KUALA LUMPUR: Having been hit with RM30mil in losses as a result of false claims stretching back seven years, the Social Security Organisation (Socso) has decided that enough is enough.
It is now training its guns on syndicates and other third parties putting in false claims on behalf of contributors.
Investigations showed that there are syndicates operating to influence contributors to exaggerate their injuries for them to stand a better chance of claiming life-long benefits.
Last year, Socso’s anti-fraud department detected 99 claims believed to be fraudulent.
Of these, 48 were reported to the police with 10 arrests made.
As of Jan 1, two cases were brought to court, one of which involved a syndicate leader.
Overall, Socso, which provides social security protection to a 6.3-million-strong workforce (excluding foreigners) and their dependents through the Employment Injury Scheme and the Invalidity Scheme, has identified about 200 false claims, some of which date back to 2012.
Besides ordering an audit trail, CEO Datuk Seri Dr Mohammed Azman Aziz Mohammed disclosed that Socso was looking at introducing an online system for claims with all applications, approvals and payments handled “with minimal intervention”.
“We hope to get it done by the year end and have it running next year. I am pushing my staff members on this.
“We hope this will put an end to any third party interference,” he said in an interview at his office here yesterday.
Mohammed Azman said of the 200 claims, 145 were referred to the police, Malaysian Anti-Corruption Commission and other bodies.
Cases were also filed in court, he said.
“Third parties will instigate contributors and tell them that they have to do certain things to get their claims approved.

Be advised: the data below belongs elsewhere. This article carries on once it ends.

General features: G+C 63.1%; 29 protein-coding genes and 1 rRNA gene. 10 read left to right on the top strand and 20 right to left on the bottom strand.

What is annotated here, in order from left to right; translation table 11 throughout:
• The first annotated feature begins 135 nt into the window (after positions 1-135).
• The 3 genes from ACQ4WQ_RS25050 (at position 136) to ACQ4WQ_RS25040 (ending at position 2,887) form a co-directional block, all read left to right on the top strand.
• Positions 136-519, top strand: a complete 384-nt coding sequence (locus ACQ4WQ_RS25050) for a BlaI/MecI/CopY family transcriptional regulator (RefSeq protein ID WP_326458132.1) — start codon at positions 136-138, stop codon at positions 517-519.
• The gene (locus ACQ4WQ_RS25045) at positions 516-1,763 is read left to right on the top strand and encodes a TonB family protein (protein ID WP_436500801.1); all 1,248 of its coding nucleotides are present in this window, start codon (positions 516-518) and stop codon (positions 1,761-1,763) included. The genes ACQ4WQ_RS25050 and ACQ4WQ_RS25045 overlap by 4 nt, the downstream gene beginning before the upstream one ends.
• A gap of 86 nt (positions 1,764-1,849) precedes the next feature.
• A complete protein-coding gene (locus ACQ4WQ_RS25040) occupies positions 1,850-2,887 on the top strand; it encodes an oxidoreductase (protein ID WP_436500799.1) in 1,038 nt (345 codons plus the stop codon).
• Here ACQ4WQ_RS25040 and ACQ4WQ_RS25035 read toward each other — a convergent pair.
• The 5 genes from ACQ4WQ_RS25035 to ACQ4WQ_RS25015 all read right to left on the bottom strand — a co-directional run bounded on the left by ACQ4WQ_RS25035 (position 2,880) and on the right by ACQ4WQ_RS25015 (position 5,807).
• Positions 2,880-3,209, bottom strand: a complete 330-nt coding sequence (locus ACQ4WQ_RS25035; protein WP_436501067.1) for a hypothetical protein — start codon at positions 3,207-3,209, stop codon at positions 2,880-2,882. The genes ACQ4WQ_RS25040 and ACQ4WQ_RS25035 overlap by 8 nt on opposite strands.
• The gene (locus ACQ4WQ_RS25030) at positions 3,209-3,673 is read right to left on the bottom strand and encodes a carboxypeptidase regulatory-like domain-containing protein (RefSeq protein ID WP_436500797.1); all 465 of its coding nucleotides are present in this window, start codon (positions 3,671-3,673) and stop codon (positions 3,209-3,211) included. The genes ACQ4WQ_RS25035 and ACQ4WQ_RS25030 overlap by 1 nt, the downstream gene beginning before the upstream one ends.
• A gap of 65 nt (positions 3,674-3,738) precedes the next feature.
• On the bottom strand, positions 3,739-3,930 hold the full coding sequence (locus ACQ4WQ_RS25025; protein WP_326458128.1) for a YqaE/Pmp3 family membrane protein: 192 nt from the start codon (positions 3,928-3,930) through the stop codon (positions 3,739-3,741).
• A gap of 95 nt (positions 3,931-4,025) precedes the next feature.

“This is what we have known from our experience.
“Our stance is that all claims are genuine until proven otherwise.
“If you want to challenge the system, be prepared to face the consequences,” he said.
Mohammed Azman explained that as Socso claims were handled by employers, contributors or their dependents need not rely on third parties or runners.
He said in the event of a mishap, an employer need only prepare a report and submit the claim to Socso.
He said the majority of claims were approved as long as they were certified by employers, adding that the necessary arrangement for payments was done accordingly by Socso.
“But somehow in some cases, a third party is involved to facilitate the claims.
“They use all sorts of excuses to convince the contributor that if they go through them, approval will be expedited because they claim to know someone in Socso.
“These runners then try to get a cut from the contributors or dependents,” he said.
Mohammed Azman explained that the processes involved were straightforward and as such, there was no need for outside help.
“People should think twice when anyone comes and tells them that they can help get Socso claims approved,” he said.
He challenged the notion by some that Socso was an organisation muddled with red tape, adding that the body had been proactive in reaching out with its “Skuad Prihatin” (caring squad) to contributors in need of assistance.
“Even cases reported in the media, as long as we get their MyKad numbers, we cross-check with the system and if they are registered with us, we are there to help. So why go through middlemen?” he asked.
Mohammed Azman said Socso held its open day every Tuesday (8.30am to 10.30am) at all its branches nationwide and welcomed those who have doubts or problems to seek help.
“I have given directive to all office managers and state directors to be present to entertain queries.
“This is also applicable at the headquarters and my deputy or me also have to be at the counters to provide assistance,’’ he said.
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